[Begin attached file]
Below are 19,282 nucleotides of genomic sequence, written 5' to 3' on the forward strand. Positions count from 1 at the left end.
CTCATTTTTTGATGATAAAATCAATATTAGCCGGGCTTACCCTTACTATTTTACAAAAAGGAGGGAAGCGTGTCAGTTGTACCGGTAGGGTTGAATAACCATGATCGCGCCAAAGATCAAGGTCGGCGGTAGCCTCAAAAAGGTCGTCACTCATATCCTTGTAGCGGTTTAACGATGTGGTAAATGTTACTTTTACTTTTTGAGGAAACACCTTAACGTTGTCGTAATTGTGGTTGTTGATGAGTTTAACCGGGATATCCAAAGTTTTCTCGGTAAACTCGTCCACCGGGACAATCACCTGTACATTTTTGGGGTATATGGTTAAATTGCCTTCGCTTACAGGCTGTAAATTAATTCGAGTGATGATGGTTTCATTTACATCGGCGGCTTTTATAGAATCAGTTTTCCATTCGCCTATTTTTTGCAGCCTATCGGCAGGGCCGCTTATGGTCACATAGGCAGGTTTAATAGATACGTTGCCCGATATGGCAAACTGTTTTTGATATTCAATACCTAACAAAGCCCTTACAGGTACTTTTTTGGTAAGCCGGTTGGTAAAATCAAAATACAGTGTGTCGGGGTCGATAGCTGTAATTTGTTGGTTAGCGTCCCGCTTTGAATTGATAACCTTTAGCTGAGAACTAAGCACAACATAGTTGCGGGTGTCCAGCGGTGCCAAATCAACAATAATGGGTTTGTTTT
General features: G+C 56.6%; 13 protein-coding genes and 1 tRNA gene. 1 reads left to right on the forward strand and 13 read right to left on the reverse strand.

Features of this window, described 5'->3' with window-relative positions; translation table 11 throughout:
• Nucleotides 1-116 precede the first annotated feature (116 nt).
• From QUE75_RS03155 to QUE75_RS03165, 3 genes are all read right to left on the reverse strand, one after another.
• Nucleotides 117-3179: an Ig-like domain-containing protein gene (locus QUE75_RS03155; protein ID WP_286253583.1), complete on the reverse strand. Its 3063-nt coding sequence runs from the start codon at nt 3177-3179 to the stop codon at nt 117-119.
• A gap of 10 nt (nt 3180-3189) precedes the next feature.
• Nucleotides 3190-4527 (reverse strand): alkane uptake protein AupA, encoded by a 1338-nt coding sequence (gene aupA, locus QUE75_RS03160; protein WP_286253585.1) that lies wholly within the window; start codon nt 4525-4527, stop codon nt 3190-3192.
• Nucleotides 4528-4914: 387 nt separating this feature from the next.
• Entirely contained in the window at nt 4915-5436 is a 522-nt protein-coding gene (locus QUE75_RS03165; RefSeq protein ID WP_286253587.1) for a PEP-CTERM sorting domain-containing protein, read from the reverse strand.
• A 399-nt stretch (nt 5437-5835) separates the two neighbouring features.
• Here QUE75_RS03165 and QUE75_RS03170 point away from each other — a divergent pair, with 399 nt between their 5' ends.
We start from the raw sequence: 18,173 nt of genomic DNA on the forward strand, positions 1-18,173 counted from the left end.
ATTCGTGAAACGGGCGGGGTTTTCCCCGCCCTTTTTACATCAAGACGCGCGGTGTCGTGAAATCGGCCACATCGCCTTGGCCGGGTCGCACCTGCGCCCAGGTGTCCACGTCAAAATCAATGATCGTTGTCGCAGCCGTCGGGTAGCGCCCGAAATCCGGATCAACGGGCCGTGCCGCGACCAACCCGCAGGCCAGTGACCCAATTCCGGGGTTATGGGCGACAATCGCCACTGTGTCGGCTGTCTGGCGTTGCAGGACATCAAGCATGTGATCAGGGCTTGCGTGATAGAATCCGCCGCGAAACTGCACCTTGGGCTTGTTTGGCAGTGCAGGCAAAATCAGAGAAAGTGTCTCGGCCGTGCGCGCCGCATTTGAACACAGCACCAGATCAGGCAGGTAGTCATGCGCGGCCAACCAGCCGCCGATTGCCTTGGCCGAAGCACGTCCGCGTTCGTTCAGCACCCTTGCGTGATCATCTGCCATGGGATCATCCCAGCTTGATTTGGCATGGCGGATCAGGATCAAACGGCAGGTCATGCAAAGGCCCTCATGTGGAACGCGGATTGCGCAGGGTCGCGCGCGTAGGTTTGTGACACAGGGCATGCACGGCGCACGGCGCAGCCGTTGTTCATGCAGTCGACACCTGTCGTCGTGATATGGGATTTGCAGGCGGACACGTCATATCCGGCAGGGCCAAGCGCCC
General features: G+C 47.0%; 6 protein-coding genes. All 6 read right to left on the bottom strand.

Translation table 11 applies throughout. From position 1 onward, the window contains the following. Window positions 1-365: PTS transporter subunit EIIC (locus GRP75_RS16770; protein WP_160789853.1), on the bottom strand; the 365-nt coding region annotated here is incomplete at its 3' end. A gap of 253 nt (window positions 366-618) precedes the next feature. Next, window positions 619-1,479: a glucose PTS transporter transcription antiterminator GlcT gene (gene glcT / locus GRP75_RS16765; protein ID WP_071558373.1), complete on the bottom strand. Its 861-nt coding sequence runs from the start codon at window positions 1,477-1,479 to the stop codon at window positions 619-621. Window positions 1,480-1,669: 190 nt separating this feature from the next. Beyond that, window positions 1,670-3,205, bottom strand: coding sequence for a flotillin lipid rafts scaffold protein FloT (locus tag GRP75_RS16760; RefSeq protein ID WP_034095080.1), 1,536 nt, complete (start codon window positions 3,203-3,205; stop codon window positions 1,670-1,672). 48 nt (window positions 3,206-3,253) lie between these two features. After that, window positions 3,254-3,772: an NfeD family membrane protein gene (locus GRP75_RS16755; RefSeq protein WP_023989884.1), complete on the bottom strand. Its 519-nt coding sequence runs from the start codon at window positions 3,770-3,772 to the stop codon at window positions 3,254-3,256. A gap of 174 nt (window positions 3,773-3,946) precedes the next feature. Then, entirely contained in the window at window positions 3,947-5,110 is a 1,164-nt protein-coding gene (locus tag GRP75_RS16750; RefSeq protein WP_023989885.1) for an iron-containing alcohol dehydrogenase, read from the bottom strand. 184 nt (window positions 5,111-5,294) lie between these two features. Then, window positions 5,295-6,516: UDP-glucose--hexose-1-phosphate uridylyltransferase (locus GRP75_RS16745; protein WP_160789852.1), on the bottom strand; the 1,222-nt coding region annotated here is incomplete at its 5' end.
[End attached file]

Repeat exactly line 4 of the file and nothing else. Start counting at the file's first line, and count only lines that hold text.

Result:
Features of this window, described 5'->3' with window-relative positions; translation table 11 throughout: